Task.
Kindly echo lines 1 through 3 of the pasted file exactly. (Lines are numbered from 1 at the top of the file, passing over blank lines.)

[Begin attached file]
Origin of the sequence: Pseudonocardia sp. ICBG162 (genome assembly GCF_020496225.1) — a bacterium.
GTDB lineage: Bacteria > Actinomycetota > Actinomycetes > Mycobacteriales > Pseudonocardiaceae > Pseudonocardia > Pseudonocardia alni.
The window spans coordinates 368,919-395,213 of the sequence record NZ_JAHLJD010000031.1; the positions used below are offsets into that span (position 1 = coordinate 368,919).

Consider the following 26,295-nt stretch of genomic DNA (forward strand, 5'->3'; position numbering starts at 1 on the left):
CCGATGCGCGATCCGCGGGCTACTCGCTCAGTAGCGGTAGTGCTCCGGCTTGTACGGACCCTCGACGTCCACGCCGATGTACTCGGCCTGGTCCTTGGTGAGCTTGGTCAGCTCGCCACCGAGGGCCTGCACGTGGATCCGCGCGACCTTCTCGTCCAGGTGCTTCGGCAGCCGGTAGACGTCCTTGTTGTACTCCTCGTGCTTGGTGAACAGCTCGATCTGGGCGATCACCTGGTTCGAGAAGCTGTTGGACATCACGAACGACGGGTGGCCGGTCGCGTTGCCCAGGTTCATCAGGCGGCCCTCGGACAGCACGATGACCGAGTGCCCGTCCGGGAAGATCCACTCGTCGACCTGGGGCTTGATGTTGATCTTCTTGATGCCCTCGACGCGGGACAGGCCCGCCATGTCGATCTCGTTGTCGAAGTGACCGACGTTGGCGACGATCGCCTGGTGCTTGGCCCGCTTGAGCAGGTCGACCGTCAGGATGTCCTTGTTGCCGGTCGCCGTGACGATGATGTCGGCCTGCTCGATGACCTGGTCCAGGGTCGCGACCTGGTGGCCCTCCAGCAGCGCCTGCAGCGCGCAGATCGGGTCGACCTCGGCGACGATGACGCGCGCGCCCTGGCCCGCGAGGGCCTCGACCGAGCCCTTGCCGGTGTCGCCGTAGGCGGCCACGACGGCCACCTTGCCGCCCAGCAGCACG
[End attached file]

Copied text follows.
Origin of the sequence: Pseudonocardia sp. ICBG162 (genome assembly GCF_020496225.1) — a bacterium.
GTDB lineage: Bacteria > Actinomycetota > Actinomycetes > Mycobacteriales > Pseudonocardiaceae > Pseudonocardia > Pseudonocardia alni.
The window spans coordinates 368,919-395,213 of the sequence record NZ_JAHLJD010000031.1; the positions used below are offsets into that span (position 1 = coordinate 368,919).